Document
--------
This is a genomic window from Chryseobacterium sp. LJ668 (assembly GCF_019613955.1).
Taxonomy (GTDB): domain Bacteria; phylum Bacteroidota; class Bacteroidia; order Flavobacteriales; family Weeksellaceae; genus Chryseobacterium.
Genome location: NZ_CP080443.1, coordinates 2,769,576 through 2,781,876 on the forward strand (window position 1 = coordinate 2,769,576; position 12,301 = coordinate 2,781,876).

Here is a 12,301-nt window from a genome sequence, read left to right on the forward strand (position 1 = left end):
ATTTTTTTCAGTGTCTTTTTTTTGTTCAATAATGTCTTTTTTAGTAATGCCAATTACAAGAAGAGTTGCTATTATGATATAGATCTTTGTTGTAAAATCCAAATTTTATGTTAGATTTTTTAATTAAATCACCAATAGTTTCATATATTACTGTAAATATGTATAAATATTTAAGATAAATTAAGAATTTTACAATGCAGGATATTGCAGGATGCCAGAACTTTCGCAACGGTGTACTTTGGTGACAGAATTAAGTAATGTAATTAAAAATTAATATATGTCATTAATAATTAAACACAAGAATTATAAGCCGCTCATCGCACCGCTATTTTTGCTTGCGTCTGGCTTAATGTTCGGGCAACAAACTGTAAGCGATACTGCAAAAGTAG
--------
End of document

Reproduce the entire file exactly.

This is a genomic window from Chryseobacterium sp. LJ668 (assembly GCF_019613955.1).
Taxonomy (GTDB): domain Bacteria; phylum Bacteroidota; class Bacteroidia; order Flavobacteriales; family Weeksellaceae; genus Chryseobacterium.
Genome location: NZ_CP080443.1, coordinates 2,769,576 through 2,781,876 on the forward strand (window position 1 = coordinate 2,769,576; position 12,301 = coordinate 2,781,876).

Here is a 12,301-nt window from a genome sequence, read left to right on the forward strand (position 1 = left end):
ATTTTTTTCAGTGTCTTTTTTTTGTTCAATAATGTCTTTTTTAGTAATGCCAATTACAAGAAGAGTTGCTATTATGATATAGATCTTTGTTGTAAAATCCAAATTTTATGTTAGATTTTTTAATTAAATCACCAATAGTTTCATATATTACTGTAAATATGTATAAATATTTAAGATAAATTAAGAATTTTACAATGCAGGATATTGCAGGATGCCAGAACTTTCGCAACGGTGTACTTTGGTGACAGAATTAAGTAATGTAATTAAAAATTAATATATGTCATTAATAATTAAACACAAGAATTATAAGCCGCTCATCGCACCGCTATTTTTGCTTGCGTCTGGCTTAATGTTCGGGCAACAAACTGTAAGCGATACTGCAAAAGTAG